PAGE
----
Electric school bus carbon test: Why the EPA’s new green-school grants matter

Harvard scientists find American cities save $207,200 every time they electrify just one old diesel bus

By Rae Hodge

Staff Reporter

Published May 23, 2024 6:01AM (EDT)

School Bus (Getty Images/shaunl)
School Bus (Getty Images/shaunl)

There are currently more than half a million diesel school buses rumbling and coughing along America's roadways in 2024, carrying around 24 million students to public and private schools alike. The EPA estimates that about 40% of that fleet is now more than 11 years old, which is the driving reason behind the agency's Clean School Bus Program, with $5 billion in funding through the Bipartisan Infrastructure Law. On Monday, a trio of Harvard health and environmental scientists found that school districts would save an average of $247,600 in costs for every one of the roughly 200,000 high-emission heavy duty vehicles they replace with an electric bus

 In an analysis published in the Proceedings of the National Academy of Sciences, researchers from Harvard's T.H. Chan School of Public Health found that lowering the number of emissions-driven deaths and childhood asthma cases — not to mention reducing negative climate impacts — by replacing old diesel buses with new electric ones via EPA funding would save about "$207,200 per bus and $40,400 per bus, respectively." The totals accounted for a vehicle benefit of $84,200 per bus, $43,800 in health benefits and $40,400 in climate benefits. The study's authors found that if the entire fleet of U.S. school buses had been replaced in 2017 with EVs, emissions-related deaths would have been reduced by around 24 times, and new childhood asthma cases would have been reduced by around 23-fold.

"The transportation sector is the largest contributor to U.S. greenhouse-gas emissions. Vehicle emissions are also an important contributor to ambient air pollution, causing substantial health effects," wrote the study's authors. "Several recent studies have attributed roughly 20,000 deaths per year in the United States to vehicle emissions, despite recent decreases. Around 90% of this mortality burden is due to exposure to ambient fine particulate matter, with ozone representing the remaining 10%." 

Chronic exposure to ambient particular matter, or PM2.5, is causing a surge in mortality among adults and asthma in kids, with some U.S. areas seeing acute impacts about 10 times worse those measured in severe-haze urban areas in China. Researchers said that, among the U.S. 20,000 annual deaths, PM2.5 "is the environmental exposure responsible for the largest mortality burden in the United States. PM2.5 is emitted directly from vehicles (primary PM2.5) or is formed in the atmosphere after vehicle emissions of precursor gases."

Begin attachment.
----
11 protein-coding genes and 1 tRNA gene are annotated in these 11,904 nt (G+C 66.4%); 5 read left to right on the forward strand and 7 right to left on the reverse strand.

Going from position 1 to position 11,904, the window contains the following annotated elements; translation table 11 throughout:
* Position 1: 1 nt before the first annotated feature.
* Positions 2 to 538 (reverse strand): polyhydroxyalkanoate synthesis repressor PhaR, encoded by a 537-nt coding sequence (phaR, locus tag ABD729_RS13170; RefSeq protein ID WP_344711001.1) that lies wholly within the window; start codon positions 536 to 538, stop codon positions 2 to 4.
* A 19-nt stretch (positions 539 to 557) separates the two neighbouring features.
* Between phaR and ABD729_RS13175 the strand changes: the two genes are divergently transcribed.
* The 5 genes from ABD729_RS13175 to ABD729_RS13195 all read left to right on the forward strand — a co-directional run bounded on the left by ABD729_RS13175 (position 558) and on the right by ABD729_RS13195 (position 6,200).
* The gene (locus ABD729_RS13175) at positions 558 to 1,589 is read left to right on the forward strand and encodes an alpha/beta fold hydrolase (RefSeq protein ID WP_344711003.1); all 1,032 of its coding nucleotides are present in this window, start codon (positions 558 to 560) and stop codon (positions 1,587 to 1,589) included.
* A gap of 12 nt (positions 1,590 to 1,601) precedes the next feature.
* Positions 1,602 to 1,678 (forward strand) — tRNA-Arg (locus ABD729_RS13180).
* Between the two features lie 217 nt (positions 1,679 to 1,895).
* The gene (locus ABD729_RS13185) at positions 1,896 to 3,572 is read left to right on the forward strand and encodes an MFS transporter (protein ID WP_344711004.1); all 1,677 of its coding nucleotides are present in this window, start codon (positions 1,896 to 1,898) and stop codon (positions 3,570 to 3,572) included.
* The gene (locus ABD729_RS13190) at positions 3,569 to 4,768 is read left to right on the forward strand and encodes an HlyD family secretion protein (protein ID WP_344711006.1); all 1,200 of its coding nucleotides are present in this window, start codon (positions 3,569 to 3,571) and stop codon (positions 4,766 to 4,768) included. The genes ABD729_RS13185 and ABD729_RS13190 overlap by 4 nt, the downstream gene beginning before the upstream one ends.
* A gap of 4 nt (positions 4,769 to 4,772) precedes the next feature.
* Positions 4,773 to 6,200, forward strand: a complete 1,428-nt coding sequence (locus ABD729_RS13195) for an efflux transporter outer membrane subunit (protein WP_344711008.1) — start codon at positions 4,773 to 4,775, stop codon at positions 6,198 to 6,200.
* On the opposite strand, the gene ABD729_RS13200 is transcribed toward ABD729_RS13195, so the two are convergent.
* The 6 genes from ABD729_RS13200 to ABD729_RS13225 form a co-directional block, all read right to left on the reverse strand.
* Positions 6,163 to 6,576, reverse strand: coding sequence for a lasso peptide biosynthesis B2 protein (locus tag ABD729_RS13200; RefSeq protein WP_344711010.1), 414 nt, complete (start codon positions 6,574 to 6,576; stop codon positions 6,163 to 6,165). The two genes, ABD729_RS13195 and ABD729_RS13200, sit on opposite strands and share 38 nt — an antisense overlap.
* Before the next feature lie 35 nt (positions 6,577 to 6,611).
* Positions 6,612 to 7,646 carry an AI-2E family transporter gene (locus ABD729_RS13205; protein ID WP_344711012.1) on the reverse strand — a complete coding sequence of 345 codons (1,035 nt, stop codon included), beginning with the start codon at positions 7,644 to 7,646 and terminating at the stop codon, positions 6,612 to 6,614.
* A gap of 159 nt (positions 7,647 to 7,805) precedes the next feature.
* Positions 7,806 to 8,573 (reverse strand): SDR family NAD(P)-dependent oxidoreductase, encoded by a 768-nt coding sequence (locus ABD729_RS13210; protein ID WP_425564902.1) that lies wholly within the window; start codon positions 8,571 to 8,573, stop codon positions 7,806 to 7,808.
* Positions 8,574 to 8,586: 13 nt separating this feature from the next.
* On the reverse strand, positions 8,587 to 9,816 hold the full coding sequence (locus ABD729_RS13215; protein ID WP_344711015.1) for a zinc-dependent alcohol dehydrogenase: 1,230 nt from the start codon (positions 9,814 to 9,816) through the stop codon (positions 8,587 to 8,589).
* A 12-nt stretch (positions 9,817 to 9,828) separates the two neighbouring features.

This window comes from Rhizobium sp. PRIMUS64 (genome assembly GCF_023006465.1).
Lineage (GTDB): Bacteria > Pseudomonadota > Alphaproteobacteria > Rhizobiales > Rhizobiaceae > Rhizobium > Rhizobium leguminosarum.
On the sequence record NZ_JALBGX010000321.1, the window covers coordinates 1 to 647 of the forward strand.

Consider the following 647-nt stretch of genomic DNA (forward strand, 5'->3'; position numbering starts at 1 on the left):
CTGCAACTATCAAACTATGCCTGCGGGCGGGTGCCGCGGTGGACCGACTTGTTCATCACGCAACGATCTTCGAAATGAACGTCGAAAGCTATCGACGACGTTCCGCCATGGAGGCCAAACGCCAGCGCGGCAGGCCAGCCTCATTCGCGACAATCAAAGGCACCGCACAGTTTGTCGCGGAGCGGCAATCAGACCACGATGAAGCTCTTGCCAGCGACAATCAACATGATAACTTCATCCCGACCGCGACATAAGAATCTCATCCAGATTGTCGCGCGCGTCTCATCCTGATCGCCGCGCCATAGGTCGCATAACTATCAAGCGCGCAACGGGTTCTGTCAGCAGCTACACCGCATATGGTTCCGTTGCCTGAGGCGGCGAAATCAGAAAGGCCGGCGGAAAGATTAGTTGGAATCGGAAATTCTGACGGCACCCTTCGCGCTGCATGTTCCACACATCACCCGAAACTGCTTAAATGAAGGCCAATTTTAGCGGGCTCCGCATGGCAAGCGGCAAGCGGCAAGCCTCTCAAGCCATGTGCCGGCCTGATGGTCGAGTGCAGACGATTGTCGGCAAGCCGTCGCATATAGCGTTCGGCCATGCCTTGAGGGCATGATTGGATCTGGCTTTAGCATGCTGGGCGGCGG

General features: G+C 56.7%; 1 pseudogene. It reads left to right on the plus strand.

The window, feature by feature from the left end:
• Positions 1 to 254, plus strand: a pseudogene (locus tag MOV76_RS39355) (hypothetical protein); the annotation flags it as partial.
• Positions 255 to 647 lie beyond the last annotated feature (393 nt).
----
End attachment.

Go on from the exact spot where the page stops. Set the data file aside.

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The EPA's Clean Bus Program currently has only a five-year funding window for its $5 billion carveout, which ends in 2026. That could prove to be a challenging timeline as districts continue to face an ongoing national shortage of bus drivers. The agency does grant priority, however, to districts more likely to be struggling, meaning those still using buses manufactured in 2010 or earlier. Using EPA funds to replace the aging fleet with cleaner and healthier zero- or low-emission buses could offer critically needed budget savings by alleviating health costs.

Researchers note that the $5 billion in funding can only replace only around 15,000 buses, however, which is just 3% of the 200,000 heavy-pollution diesel buses. And replacing the entire diesel bus fleet won't come cheap. The study's authors found that, without significant subsidies, per-vehicle ownership and upkeep cost for an electric bus is about $156,000 more than that for buying and maintaining a new diesel. Replacing 200,000 buses with another round of health-hazardous diesels would cost between $60 billion to $80 billion; after accounting for rollout costs, full electric replacement would cost about 2.5 times as much.

It's unquestionably a painful calculus: With the need for greater funding in the coming years, lawmakers in Congress deliberating EPA funding will have to weigh those costs against the rising tide of political campaign contributions from the fossil fuel lobby, with the health of millions of children potentially hanging in the balance.  

By Rae Hodge

Rae Hodge is a science reporter for Salon. Her data-driven, investigative coverage spans more than a decade, including prior roles with CNET, the AP, NPR, the BBC and others. She can be found on Mastodon at